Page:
Brighton Festival 2017
The exhilarating Australian ensemble Circa returns to thrill Brighton Festival audiences once again, following hits like Beyond in 2015, and How Like an Angel in 2013.
Inspired by the legend of Orpheus and Eurydice, Depart will take you on a haunting journey through the underworld in the uniquely atmospheric location of Woodvale Cemetery.
Taking over the cemetery, circus artists will dance above your head, surprising you with extraordinary feats of physicality as they guide you through the space between life and death in this astonishing visual feast.
Led by Yaron Lifschitz with a creative team including electronic musician Lapalux, this ethereal collaboration brings together acrobats, aerialists, choral singers and video artists for an outdoor circus experience that audiences have described as ‘mesmerising’, ‘hauntingly beautiful’ and ‘pure magic’
Depart is a dance show by Australian dance company Circa inspired by the legend of Orpheus, who travelled to the underworld to bring back his beloved Eurydice. I’m glad I read that before I went, because I honestly don’t think I would have guessed.
The group I am in is very large. We are instructed to be quiet as we walk through this promenade performance, and we are, shuffling obediently around the absolutely stunning environs of Woodvale Cemetery.
We are immediately met by a very small child repeating instructions, followed by a long avenue of choral singers. The effect is beautiful, but I am immediately distracted by trying to count them. I think there might be about 200. Can that be right?
The cemetery has been made even more beautiful by the addition of genuinely skilled lighting. Trees billow and sway in cool blues and greens, and I am entranced as we slowly troop through the dark.
Figures emerge from the shadows, sometimes lit, sometimes not. This is an arresting sight. Most of them dance. These dances can be anything from rhythmic movements you might see at the back of a Michael Jackson video to jaw-dropping feats of acrobatics and gymnastics that make you concerned for those involved.
Sometimes a ghostly figure might emerge from the shadows and beckon or gently push you where you should be going, which is cool.
My favourite performers are the women in black and blue, who stand amongst the moodily-lit gravestones like witches.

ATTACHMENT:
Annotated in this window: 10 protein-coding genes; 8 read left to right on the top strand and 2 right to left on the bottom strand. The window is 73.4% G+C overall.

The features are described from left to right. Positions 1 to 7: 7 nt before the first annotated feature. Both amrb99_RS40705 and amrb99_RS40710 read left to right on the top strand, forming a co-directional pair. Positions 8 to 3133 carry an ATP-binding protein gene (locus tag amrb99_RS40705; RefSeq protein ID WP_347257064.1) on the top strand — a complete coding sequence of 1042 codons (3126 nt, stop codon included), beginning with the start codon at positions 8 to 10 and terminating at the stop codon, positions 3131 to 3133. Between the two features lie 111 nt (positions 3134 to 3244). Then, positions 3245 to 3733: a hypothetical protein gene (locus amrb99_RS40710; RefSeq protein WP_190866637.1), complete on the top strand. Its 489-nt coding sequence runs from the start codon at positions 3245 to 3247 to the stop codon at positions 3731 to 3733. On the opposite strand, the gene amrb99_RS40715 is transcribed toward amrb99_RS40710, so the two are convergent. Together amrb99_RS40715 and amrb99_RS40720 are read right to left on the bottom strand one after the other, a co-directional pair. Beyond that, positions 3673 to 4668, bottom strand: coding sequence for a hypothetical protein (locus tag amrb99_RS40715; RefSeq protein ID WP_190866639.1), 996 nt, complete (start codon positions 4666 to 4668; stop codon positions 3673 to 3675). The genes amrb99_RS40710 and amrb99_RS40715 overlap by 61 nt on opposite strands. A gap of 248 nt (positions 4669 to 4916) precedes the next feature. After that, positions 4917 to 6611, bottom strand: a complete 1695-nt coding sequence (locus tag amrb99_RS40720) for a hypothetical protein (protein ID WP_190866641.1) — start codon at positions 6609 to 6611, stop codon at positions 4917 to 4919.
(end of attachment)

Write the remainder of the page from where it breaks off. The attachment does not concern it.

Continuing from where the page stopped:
What’s Depart about? I have no idea. Maybe if I went to more dance shows I would, but I don’t. Is this a bad thing? Not really I suppose.
Does it have a theme? You might think so, given its name and setting, but as far as I can see: nope. Sometimes performers sit in Greco-Roman tableaux lit in orange, but I don’t think that counts as theme. Mood, yes, definitely, but not really theme.
A story? I don’t think so. I bet someone thinks it does, but not me. But again, it doesn’t really need one.
It does need a climax, but to me it seems a shame that this climax ends up being on a stage, when the show had felt so alive in amongst the trees and gravestones. I also get distracted again by trying to count the (20? 50?) performers.
This all sounds very critical, but I don’t really mean it as such. The brief hour of the performance actually flew by. I was hypnotised by the ghostly, ethereal imagery.
It’s a shame they forbid photography, as what they’re essentially doing here is making absolutely gorgeous pictures.
This is big, bold and beautiful; exactly what art should be. It looks absurdly expensive! And I do want there to be more things like this in the world. Would it be better with more of a framework? I suspect so, but then I also suspect that the people who’ve made it understand dance better than I do, so perhaps I’m wrong.
I do certainly think it’s worth seeing, but I wonder if the next thing that Circa does might be a bit closer to perfect.